[¶17] According to Young, she then observed Werrline filling in numbers in the blanks of the logs and putting other nurses' initials by the entries, including the initials of nurses who had not been scheduled to work the previous night. Werrline asked Young to help her fill in numbers and sign off on the log because Werrline did not want all the entries to be in her handwriting. Young refused and Werrline sighed, rolled her eyes, and continued to fill in the blanks.

[¶18] Young testified she refused to comply with Werrline's request because it was illegal and it was a disservice to the residents, since a physician would be making recommendations for treatment based on the recorded glucose levels. Young knew from nursing school that it was illegal to fill in blanks in a patient's record with numbers that were not accurate.

[¶19] On cross-examination, Young acknowledged that there is a difference between a blood glucose log and a medical administration record. In the blood glucose log, nurses document a resident's blood glucose level at different times during the day and record how much insulin was given to the resident. The medical administration record shows the medications given to the resident, apart from insulin. Young testified that both the blood glucose log and the medical administration record are contained in " the same book" and are part of a resident's " chart."

[¶20] Young immediately reported Werrline's conduct to Alden Gardens' executive director, Rob Anderson. Young told Anderson that Werrline was falsifying medical records and had asked her to do the same but that she refused. Young also told Anderson that something should be done. Anderson advised Young to talk to Werrline and did not take any other action.

[¶21] Thereafter, Young testified, her experience at Alden Gardens changed. Young's hours were reduced, she was no longer asked to fill in for shifts that were available, and she was no longer asked to train staff as she had done before. Nurses who were junior to Young in terms of their tenure at Alden Gardens were offered shifts before they were offered to Young, contrary to Young's past experience. At the time of the November 2009 incident,

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Young was working 30 to 40 hours a week. After November 2009, the amount of hours declined and continued to do so to the point that in April 2010, she was working only two eight-hour shifts per week. Additionally, Young testified that before the November 2009 incident, she had received glowing work performance evaluations, but after the incident, Werrline gave her an evaluation that was, while not negative, not as favorable as previous evaluations.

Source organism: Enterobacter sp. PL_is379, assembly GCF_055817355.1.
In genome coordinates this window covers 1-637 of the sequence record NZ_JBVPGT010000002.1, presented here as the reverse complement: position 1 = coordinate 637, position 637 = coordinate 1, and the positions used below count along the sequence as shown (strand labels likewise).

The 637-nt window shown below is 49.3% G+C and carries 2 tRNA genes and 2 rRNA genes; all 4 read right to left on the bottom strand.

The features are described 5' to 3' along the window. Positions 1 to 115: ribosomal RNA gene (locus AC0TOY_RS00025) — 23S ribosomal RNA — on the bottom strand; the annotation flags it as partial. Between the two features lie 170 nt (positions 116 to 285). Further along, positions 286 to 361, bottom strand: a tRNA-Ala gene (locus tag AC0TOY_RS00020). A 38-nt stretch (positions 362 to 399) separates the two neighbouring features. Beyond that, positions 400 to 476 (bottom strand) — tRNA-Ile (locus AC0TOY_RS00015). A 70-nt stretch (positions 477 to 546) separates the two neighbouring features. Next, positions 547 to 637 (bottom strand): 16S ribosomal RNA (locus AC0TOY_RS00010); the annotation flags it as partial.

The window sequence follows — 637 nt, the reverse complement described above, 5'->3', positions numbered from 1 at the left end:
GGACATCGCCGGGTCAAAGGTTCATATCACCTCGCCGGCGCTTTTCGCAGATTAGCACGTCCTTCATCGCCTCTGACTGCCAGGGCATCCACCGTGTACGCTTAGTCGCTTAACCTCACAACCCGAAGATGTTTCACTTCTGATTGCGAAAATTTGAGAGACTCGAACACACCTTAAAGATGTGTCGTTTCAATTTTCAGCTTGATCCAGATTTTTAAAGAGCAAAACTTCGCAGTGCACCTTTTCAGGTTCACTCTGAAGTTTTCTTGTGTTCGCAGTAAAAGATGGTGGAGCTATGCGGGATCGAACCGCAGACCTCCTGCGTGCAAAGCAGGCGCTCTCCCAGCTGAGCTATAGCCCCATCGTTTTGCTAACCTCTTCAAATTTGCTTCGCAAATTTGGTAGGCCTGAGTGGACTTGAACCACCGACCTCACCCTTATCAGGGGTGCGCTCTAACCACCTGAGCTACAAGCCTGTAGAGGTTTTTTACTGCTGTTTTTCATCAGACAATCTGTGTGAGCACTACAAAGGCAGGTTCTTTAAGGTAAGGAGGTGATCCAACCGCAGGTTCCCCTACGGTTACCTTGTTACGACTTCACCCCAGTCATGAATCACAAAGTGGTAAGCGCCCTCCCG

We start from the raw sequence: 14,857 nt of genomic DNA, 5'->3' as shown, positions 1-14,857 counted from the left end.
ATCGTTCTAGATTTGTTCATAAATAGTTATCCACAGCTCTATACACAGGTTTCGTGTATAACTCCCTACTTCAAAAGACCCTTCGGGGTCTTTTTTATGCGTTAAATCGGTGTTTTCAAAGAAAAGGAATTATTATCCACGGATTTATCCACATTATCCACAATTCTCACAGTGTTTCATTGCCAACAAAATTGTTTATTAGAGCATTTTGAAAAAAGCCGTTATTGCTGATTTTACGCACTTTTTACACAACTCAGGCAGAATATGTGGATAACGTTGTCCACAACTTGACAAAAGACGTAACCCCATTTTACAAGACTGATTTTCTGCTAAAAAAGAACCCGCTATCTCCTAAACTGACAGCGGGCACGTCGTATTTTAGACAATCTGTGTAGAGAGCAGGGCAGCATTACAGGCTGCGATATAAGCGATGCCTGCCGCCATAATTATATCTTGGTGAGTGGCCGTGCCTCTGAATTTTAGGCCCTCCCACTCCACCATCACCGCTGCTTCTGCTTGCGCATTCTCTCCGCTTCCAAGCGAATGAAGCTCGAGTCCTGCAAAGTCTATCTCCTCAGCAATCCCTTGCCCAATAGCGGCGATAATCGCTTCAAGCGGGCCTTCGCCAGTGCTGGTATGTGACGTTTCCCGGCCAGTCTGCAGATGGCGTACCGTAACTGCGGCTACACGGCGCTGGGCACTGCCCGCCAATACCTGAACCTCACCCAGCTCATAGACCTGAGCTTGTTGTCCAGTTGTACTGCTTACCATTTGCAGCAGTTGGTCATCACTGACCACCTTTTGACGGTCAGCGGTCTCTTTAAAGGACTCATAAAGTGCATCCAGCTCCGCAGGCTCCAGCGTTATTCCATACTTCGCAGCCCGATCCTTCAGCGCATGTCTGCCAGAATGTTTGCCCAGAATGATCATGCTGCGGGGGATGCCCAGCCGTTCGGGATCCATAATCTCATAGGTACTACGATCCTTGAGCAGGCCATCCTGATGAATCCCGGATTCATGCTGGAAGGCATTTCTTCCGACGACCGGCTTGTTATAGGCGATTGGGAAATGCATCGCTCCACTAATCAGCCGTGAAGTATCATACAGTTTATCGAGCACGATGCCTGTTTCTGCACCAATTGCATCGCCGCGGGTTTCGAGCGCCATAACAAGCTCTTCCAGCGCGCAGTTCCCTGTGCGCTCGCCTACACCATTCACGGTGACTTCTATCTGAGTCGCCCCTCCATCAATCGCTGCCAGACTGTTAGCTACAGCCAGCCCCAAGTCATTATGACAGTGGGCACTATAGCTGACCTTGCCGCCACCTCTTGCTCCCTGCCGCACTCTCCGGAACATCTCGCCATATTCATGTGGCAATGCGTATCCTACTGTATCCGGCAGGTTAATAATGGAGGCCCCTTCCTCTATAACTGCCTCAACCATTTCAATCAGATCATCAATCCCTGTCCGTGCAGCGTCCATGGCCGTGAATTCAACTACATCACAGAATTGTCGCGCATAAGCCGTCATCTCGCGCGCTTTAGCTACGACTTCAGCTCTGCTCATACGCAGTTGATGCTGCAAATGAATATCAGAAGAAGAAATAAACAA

[¶22] Young testified she stayed at Alden Gardens after the November 2009 incident because she needed the money and because she felt that she could help the residents by protecting them from the danger posed by the actions of Werrline and other staff members. She testified that this time period was stressful, that she could not sleep, and when she did sleep, she had nightmares. She also experienced anxiety at work and felt that her nursing license was possibly in jeopardy.

[¶23] During her tenure at Alden Gardens, Young was making $27.56 an hour. On cross-examination, Young acknowledged that she started looking for a job after the November 2009 incident but she did not take another job until she began working part-time in April 2010, earning $25 an hour. She took a different full-time position in June 2010, which paid $22.50 an hour.

[¶24] Excerpts from Tamul's deposition were read to the jury. Tamul, a nurse with 48 years' experience, was employed at Alden Gardens from September 2009 through April 2012. Tamul observed what she considered to be retaliation against Young. Young's hours were cut, although Young asked Werrline for more hours. Tamul testified that Werrline treated Young differently after the November 2009 incident, specifically, " she was very disrespectful, denigrating, loud, rude, had no respect for anyone's privacy. It was done in the middle of the office in front of everyone, very inappropriate." Additionally, Tamul noticed several staff and management errors, such as inadequate documentation in the charts and medication administration errors.